In a speech yesterday, Sir Jon Cunliffe, Deputy Governor of the Bank of England, outlined the Bank’s approach to tokenized money in various forms, including stablecoins, deposit tokens and central bank digital currency (CBDC), mainly wholesale.
The Financial Services Markets Bill will provide the Bank with the powers to regulate payment systems and providers that use ‘digital settlement assets’. Hence, the Bank’s Prudential Regulation Authority (PRA) is working on stablecoin rules.
“It is important that as we develop the regime for payment stablecoins, we also develop the approach for tokenised bank deposits,” said Cunliffe. “The PRA intends to set out its approach in this area alongside the Bank’s consultation on the payment stablecoin regime.”
He distinguished between two different potential types of tokenized bank deposits. In one case, the tokenized deposit would be freely transferable, including to someone who does not have an account with the bank. This scenario is problematic for regulators for anti-money laundering (AML) purposes and because it’s unclear how deposit insurance might work.
The alternative approach is for users to send payments using bank tokens of their own bank, which are switched into tokens of the recipient’s bank on receipt. The banks settle up with each other using a distributed ledger network. This means all holders of bank tokens have an account with that bank.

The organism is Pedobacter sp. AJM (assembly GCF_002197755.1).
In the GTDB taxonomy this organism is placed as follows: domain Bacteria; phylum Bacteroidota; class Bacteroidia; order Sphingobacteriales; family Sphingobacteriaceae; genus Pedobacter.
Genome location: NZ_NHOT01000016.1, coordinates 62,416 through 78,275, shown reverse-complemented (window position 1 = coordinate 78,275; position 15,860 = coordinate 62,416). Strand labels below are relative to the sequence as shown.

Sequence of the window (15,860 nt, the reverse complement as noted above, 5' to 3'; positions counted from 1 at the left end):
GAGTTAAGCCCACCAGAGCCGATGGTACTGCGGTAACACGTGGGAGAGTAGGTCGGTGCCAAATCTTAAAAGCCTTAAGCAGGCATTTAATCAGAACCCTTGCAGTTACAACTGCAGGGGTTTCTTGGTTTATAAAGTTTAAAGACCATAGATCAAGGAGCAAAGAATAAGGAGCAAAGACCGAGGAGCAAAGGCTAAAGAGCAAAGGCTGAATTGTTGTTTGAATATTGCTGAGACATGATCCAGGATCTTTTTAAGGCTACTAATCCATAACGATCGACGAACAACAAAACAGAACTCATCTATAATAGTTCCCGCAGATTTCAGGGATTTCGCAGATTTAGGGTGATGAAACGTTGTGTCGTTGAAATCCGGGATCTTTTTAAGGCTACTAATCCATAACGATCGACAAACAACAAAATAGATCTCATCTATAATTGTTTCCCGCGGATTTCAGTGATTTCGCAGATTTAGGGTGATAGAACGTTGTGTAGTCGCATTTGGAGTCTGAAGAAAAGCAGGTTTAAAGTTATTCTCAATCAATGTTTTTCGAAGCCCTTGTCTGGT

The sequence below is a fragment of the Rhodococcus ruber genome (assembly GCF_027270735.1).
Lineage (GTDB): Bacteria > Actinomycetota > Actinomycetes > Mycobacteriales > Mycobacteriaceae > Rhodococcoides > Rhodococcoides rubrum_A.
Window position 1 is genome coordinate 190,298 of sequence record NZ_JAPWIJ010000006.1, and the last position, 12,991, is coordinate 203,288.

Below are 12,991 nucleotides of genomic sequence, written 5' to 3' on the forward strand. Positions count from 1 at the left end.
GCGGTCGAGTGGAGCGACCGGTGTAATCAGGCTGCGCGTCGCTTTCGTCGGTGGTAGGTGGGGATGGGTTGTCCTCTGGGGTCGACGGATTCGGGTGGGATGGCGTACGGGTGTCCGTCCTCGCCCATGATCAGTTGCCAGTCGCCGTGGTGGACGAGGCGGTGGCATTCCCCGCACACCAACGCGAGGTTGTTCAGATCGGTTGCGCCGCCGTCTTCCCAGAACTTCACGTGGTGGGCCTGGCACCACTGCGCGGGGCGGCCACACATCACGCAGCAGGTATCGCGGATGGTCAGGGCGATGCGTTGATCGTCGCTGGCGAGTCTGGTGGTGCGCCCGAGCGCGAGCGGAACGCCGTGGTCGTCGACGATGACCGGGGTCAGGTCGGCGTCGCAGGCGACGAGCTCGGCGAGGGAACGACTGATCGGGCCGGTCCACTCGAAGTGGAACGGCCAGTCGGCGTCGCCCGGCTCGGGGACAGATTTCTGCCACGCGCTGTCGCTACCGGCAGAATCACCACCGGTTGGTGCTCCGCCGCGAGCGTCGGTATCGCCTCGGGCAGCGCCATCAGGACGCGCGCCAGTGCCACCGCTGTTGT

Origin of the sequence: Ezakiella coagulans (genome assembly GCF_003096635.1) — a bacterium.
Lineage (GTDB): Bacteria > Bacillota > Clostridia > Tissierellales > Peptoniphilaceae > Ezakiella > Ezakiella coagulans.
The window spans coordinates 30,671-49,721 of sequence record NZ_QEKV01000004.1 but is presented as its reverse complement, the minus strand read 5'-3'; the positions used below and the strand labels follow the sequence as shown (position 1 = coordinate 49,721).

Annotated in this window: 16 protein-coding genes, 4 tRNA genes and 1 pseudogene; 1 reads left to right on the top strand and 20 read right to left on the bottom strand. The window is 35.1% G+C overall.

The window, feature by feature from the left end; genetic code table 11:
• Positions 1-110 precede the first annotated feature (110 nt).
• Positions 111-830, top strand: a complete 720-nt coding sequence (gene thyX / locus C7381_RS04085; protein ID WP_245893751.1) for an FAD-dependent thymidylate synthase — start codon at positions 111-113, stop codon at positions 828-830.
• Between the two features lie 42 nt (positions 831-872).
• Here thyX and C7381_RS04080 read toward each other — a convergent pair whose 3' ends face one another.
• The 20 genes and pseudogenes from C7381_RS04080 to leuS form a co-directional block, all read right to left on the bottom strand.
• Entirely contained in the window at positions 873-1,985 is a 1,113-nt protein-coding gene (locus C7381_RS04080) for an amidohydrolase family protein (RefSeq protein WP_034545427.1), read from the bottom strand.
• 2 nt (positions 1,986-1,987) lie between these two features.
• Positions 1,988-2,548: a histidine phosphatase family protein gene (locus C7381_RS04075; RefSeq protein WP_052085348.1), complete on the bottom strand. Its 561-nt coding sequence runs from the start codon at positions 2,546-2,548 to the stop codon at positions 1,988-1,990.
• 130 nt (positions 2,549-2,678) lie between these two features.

Some banks might instead choose the stablecoin approach. However, there are concerns about the confusion between bank money and the stablecoin that does not carry deposit insurance. Notably, Cunliffe said not ‘initially at any rate’. Hence if banks launch stablecoins, they could do so under the new regime, but that would be through a separate legal entity. It’s likely the branding would also be distinctive to avoid confusion.
England’s approach to wholesale CBDC
Apart from discussing stablecoins and deposit tokens, the Deputy Governor also spoke about wholesale CBDC used for interbank transactions. “The question is not whether but how we should develop the machinery for tokenised transactions to settle in central bank money,” said Cunliffe.
He acknowledged the Bank has been exploring a wholesale CBDC payment infrastructure. An alternative is private network solutions where tokenized cash is held in an omnibus account at the central bank, such as Fnality.
A third option is to enable a tokenized ledger to synchronize with the real time gross settlement system (RTGS). With an upgraded RTGS due to launch next year, this is being explored in the London center of the BIS Innovation Hub.
While Cunliffe didn’t go into detail on retail CBDC, the Innovation Hub has another CBDC initiative, Project Rosalind, that’s testing CBDC access for payment providers using an API. In February, the Bank of England and HM Treasury launched a consultation on a retail digital pound CBDC.